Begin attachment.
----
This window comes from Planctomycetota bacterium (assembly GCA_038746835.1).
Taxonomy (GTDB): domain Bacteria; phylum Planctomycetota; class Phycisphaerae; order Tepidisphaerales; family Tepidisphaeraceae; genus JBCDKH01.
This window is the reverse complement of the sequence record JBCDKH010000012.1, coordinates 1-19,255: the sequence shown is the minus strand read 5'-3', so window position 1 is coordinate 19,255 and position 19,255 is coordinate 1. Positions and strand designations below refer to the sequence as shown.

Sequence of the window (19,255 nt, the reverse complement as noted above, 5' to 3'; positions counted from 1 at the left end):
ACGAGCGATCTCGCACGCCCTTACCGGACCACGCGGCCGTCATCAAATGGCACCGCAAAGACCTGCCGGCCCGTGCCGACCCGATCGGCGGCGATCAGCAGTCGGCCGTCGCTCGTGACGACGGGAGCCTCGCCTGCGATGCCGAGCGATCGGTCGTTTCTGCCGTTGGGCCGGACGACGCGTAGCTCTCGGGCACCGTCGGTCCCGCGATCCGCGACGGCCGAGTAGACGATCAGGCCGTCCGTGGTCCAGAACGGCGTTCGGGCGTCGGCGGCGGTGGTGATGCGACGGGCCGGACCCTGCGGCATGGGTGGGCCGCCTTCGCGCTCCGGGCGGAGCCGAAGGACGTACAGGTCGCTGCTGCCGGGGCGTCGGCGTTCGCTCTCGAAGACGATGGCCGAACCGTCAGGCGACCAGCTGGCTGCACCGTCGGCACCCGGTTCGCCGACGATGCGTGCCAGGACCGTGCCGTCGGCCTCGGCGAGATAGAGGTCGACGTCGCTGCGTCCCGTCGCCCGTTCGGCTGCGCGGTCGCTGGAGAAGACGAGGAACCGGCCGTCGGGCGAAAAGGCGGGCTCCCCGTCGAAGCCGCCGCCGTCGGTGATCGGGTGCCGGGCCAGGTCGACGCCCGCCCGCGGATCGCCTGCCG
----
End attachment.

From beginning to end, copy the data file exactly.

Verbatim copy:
This window comes from Planctomycetota bacterium (assembly GCA_038746835.1).
Taxonomy (GTDB): domain Bacteria; phylum Planctomycetota; class Phycisphaerae; order Tepidisphaerales; family Tepidisphaeraceae; genus JBCDKH01.
This window is the reverse complement of the sequence record JBCDKH010000012.1, coordinates 1-19,255: the sequence shown is the minus strand read 5'-3', so window position 1 is coordinate 19,255 and position 19,255 is coordinate 1. Positions and strand designations below refer to the sequence as shown.

Sequence of the window (19,255 nt, the reverse complement as noted above, 5' to 3'; positions counted from 1 at the left end):
ACGAGCGATCTCGCACGCCCTTACCGGACCACGCGGCCGTCATCAAATGGCACCGCAAAGACCTGCCGGCCCGTGCCGACCCGATCGGCGGCGATCAGCAGTCGGCCGTCGCTCGTGACGACGGGAGCCTCGCCTGCGATGCCGAGCGATCGGTCGTTTCTGCCGTTGGGCCGGACGACGCGTAGCTCTCGGGCACCGTCGGTCCCGCGATCCGCGACGGCCGAGTAGACGATCAGGCCGTCCGTGGTCCAGAACGGCGTTCGGGCGTCGGCGGCGGTGGTGATGCGACGGGCCGGACCCTGCGGCATGGGTGGGCCGCCTTCGCGCTCCGGGCGGAGCCGAAGGACGTACAGGTCGCTGCTGCCGGGGCGTCGGCGTTCGCTCTCGAAGACGATGGCCGAACCGTCAGGCGACCAGCTGGCTGCACCGTCGGCACCCGGTTCGCCGACGATGCGTGCCAGGACCGTGCCGTCGGCCTCGGCGAGATAGAGGTCGACGTCGCTGCGTCCCGTCGCCCGTTCGGCTGCGCGGTCGCTGGAGAAGACGAGGAACCGGCCGTCGGGCGAAAAGGCGGGCTCCCCGTCGAAGCCGCCGCCGTCGGTGATCGGGTGCCGGGCCAGGTCGACGCCCGCCCGCGGATCGCCTGCCG